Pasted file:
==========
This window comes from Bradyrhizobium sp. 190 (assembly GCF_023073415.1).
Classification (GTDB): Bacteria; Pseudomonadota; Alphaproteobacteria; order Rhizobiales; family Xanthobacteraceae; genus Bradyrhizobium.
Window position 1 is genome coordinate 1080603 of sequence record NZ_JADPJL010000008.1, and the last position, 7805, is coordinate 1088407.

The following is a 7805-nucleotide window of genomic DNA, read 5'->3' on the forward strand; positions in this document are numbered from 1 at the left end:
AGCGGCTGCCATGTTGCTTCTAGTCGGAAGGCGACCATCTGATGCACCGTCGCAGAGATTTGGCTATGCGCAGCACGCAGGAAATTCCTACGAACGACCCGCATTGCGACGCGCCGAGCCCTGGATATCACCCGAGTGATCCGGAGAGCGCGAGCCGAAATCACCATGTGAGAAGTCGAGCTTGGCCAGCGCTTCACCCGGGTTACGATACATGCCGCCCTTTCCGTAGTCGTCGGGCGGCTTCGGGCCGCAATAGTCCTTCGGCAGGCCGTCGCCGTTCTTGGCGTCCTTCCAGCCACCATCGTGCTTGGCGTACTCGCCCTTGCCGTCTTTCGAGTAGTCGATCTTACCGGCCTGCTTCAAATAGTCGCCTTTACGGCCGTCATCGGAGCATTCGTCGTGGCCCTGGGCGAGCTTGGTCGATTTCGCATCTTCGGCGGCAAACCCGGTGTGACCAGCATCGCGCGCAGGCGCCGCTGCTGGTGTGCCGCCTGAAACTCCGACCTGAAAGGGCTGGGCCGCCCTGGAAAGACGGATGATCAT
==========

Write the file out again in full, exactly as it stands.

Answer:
This window comes from Bradyrhizobium sp. 190 (assembly GCF_023073415.1).
Classification (GTDB): Bacteria; Pseudomonadota; Alphaproteobacteria; order Rhizobiales; family Xanthobacteraceae; genus Bradyrhizobium.
Window position 1 is genome coordinate 1080603 of sequence record NZ_JADPJL010000008.1, and the last position, 7805, is coordinate 1088407.

The following is a 7805-nucleotide window of genomic DNA, read 5'->3' on the forward strand; positions in this document are numbered from 1 at the left end:
AGCGGCTGCCATGTTGCTTCTAGTCGGAAGGCGACCATCTGATGCACCGTCGCAGAGATTTGGCTATGCGCAGCACGCAGGAAATTCCTACGAACGACCCGCATTGCGACGCGCCGAGCCCTGGATATCACCCGAGTGATCCGGAGAGCGCGAGCCGAAATCACCATGTGAGAAGTCGAGCTTGGCCAGCGCTTCACCCGGGTTACGATACATGCCGCCCTTTCCGTAGTCGTCGGGCGGCTTCGGGCCGCAATAGTCCTTCGGCAGGCCGTCGCCGTTCTTGGCGTCCTTCCAGCCACCATCGTGCTTGGCGTACTCGCCCTTGCCGTCTTTCGAGTAGTCGATCTTACCGGCCTGCTTCAAATAGTCGCCTTTACGGCCGTCATCGGAGCATTCGTCGTGGCCCTGGGCGAGCTTGGTCGATTTCGCATCTTCGGCGGCAAACCCGGTGTGACCAGCATCGCGCGCAGGCGCCGCTGCTGGTGTGCCGCCTGAAACTCCGACCTGAAAGGGCTGGGCCGCCCTGGAAAGACGGATGATCAT